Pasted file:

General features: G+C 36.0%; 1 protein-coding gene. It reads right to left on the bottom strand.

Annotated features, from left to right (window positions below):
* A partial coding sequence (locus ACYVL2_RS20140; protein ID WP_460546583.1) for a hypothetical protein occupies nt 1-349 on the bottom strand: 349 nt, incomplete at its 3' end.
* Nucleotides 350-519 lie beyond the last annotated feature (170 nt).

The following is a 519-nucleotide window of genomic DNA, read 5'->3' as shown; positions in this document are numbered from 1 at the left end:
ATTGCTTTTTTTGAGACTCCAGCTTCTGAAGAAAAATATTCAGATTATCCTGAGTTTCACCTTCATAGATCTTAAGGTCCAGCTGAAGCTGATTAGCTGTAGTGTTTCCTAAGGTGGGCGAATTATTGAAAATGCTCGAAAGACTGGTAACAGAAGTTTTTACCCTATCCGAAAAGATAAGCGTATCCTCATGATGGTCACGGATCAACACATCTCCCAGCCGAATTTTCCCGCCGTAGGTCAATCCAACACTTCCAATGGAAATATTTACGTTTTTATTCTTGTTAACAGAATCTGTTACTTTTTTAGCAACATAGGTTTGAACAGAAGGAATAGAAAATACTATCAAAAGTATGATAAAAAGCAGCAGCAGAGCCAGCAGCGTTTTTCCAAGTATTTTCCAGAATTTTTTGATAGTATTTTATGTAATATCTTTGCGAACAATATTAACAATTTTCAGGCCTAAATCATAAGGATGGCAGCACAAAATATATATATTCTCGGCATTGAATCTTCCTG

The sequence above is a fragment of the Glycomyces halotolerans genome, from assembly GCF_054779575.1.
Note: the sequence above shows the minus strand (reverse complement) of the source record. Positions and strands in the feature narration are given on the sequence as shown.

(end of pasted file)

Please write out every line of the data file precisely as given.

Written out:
General features: G+C 36.0%; 1 protein-coding gene. It reads right to left on the bottom strand.

Annotated features, from left to right (window positions below):
* A partial coding sequence (locus ACYVL2_RS20140; protein ID WP_460546583.1) for a hypothetical protein occupies nt 1-349 on the bottom strand: 349 nt, incomplete at its 3' end.
* Nucleotides 350-519 lie beyond the last annotated feature (170 nt).

The following is a 519-nucleotide window of genomic DNA, read 5'->3' as shown; positions in this document are numbered from 1 at the left end:
ATTGCTTTTTTTGAGACTCCAGCTTCTGAAGAAAAATATTCAGATTATCCTGAGTTTCACCTTCATAGATCTTAAGGTCCAGCTGAAGCTGATTAGCTGTAGTGTTTCCTAAGGTGGGCGAATTATTGAAAATGCTCGAAAGACTGGTAACAGAAGTTTTTACCCTATCCGAAAAGATAAGCGTATCCTCATGATGGTCACGGATCAACACATCTCCCAGCCGAATTTTCCCGCCGTAGGTCAATCCAACACTTCCAATGGAAATATTTACGTTTTTATTCTTGTTAACAGAATCTGTTACTTTTTTAGCAACATAGGTTTGAACAGAAGGAATAGAAAATACTATCAAAAGTATGATAAAAAGCAGCAGCAGAGCCAGCAGCGTTTTTCCAAGTATTTTCCAGAATTTTTTGATAGTATTTTATGTAATATCTTTGCGAACAATATTAACAATTTTCAGGCCTAAATCATAAGGATGGCAGCACAAAATATATATATTCTCGGCATTGAATCTTCCTG

The sequence above is a fragment of the Glycomyces halotolerans genome, from assembly GCF_054779575.1.
Note: the sequence above shows the minus strand (reverse complement) of the source record. Positions and strands in the feature narration are given on the sequence as shown.